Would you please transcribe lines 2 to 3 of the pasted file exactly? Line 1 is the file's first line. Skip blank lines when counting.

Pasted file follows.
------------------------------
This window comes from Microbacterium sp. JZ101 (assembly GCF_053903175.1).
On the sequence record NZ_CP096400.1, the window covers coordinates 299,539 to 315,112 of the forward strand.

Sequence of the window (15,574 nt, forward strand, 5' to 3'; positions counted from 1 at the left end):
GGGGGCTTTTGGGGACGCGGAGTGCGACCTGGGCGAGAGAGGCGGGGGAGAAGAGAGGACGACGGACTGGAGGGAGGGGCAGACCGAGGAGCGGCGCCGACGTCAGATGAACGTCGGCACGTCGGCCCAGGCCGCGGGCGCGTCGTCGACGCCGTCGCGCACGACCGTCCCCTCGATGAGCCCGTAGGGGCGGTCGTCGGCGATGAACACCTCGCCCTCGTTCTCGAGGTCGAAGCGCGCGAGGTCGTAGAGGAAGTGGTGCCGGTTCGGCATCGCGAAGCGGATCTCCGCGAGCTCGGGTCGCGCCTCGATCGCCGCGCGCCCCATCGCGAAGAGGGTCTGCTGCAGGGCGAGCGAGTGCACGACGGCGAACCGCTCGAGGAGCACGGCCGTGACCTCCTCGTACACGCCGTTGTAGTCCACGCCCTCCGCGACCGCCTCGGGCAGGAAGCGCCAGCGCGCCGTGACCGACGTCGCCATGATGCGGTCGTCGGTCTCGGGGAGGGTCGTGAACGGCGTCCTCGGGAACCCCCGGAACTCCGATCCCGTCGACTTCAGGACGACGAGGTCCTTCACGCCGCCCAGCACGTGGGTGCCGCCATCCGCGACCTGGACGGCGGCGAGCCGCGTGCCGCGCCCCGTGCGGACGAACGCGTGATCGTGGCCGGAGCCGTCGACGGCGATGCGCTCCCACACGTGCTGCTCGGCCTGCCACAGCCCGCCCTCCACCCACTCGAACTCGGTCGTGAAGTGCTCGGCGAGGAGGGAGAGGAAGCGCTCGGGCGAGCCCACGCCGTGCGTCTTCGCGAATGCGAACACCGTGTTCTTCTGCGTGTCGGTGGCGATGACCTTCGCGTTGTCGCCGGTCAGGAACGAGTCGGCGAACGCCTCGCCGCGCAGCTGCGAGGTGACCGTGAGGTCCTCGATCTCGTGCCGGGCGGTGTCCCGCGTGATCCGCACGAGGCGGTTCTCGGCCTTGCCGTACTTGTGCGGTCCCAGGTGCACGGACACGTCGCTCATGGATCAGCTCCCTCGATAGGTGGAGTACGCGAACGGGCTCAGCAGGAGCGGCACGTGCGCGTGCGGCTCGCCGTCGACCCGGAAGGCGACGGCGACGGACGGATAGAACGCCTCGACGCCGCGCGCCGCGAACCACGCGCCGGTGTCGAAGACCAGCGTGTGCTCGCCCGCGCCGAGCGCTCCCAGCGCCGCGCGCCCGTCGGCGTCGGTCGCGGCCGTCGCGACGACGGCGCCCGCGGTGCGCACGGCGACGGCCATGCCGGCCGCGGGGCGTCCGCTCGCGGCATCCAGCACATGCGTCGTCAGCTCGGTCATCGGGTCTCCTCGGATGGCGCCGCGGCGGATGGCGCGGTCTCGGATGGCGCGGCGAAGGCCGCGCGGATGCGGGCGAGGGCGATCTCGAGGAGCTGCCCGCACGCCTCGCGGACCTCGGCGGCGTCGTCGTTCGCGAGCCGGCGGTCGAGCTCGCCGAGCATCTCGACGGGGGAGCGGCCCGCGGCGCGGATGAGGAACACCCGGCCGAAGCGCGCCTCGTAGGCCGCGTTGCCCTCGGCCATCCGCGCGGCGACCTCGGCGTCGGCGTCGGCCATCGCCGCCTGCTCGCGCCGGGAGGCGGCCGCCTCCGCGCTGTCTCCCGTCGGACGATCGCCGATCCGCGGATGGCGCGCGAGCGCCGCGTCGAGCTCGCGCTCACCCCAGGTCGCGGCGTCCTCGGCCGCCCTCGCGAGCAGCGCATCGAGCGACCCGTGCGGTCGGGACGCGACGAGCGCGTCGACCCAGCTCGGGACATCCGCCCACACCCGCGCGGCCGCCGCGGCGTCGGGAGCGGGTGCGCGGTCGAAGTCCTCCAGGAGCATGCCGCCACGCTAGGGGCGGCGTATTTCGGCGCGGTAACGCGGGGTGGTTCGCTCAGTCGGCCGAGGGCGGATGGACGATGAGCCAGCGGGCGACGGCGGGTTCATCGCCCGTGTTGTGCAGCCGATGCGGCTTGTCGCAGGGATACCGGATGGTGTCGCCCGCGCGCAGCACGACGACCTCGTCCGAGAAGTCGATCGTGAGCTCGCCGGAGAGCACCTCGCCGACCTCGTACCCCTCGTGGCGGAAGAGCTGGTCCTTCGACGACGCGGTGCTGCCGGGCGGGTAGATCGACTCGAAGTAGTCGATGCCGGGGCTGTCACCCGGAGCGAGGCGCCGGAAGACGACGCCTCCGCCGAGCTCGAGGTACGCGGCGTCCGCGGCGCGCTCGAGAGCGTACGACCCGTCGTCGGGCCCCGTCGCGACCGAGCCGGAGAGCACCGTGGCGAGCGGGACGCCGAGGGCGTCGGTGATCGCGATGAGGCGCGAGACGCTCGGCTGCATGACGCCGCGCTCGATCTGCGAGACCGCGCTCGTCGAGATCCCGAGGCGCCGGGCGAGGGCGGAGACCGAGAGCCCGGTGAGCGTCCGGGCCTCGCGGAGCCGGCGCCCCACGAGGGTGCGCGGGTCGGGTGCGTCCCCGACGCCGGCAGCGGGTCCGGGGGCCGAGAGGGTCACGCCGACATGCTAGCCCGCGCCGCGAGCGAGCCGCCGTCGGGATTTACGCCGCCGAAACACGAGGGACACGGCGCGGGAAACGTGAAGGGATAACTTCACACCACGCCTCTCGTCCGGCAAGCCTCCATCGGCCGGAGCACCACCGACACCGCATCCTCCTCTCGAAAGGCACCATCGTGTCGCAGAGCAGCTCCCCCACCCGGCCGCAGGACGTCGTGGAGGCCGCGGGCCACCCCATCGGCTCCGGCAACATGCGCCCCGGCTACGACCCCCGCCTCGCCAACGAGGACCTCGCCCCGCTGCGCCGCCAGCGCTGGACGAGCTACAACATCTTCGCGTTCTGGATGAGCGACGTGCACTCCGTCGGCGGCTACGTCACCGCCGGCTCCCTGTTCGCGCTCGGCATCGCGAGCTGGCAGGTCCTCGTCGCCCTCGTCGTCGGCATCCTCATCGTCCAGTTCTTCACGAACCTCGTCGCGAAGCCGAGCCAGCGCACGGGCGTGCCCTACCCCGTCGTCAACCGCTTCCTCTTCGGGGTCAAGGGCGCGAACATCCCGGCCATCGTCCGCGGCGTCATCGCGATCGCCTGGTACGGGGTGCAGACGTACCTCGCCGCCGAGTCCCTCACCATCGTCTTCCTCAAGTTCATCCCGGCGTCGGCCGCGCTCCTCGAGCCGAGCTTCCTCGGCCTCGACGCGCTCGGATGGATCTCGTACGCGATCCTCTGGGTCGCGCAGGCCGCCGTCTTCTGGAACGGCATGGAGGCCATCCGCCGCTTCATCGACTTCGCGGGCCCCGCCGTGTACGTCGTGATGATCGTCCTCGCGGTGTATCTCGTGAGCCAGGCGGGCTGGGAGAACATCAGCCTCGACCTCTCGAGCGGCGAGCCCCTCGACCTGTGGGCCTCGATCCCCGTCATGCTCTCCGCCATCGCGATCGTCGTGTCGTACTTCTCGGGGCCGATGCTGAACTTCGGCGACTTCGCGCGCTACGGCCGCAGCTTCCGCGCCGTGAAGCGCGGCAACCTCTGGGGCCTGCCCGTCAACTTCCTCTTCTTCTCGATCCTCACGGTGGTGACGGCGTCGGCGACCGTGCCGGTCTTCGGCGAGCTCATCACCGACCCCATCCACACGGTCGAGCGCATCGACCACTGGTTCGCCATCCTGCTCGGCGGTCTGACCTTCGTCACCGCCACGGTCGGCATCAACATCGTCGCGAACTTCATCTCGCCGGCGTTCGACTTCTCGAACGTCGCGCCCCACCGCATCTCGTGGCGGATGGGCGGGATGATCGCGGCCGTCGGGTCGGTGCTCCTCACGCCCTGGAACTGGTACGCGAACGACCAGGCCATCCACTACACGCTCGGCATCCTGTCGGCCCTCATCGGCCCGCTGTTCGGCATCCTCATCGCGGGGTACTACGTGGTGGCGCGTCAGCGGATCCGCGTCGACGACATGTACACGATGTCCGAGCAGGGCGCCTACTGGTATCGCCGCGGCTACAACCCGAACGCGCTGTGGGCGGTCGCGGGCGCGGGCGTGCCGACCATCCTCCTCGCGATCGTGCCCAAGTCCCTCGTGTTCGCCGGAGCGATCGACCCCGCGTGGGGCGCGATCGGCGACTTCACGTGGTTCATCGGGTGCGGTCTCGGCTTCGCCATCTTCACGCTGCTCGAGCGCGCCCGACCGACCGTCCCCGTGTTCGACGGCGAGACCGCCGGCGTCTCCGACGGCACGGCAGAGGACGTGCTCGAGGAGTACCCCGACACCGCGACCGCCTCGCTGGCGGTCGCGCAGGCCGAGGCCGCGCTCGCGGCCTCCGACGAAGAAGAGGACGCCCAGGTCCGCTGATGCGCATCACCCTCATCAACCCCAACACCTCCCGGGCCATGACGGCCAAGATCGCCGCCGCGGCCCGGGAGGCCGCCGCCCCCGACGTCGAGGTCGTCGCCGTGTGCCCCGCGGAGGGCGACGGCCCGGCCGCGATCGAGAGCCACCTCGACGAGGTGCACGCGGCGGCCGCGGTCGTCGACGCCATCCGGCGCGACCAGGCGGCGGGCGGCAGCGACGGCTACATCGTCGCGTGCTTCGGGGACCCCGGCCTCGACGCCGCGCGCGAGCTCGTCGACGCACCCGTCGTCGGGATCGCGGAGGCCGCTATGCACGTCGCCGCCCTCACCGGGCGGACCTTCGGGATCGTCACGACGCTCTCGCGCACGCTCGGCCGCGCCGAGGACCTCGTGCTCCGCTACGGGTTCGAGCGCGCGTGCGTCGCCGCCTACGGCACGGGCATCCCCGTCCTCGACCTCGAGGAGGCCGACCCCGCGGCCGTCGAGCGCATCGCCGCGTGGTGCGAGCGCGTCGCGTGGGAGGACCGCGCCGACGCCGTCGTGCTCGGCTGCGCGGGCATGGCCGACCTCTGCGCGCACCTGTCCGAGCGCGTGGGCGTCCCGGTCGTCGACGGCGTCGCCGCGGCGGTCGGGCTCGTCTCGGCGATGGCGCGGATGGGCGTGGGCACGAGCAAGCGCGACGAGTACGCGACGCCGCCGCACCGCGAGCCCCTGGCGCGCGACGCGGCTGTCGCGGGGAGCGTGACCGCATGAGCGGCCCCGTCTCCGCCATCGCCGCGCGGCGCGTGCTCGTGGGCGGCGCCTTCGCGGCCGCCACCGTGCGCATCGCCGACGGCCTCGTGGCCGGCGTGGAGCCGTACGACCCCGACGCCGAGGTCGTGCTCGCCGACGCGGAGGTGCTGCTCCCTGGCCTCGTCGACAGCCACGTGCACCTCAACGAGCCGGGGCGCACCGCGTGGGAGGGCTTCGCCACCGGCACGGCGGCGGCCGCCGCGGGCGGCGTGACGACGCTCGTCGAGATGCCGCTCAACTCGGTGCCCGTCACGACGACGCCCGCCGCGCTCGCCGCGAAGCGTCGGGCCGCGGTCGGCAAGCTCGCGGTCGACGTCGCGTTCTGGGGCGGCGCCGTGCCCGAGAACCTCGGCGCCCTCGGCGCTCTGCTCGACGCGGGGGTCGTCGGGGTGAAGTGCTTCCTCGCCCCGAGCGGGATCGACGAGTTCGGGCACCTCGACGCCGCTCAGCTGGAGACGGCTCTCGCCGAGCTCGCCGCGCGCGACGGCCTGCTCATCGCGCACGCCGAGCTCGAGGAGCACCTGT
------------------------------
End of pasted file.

On the sequence record NZ_CP096400.1, the window covers coordinates 299,539 to 315,112 of the forward strand.

Sequence of the window (15,574 nt, forward strand, 5' to 3'; positions counted from 1 at the left end):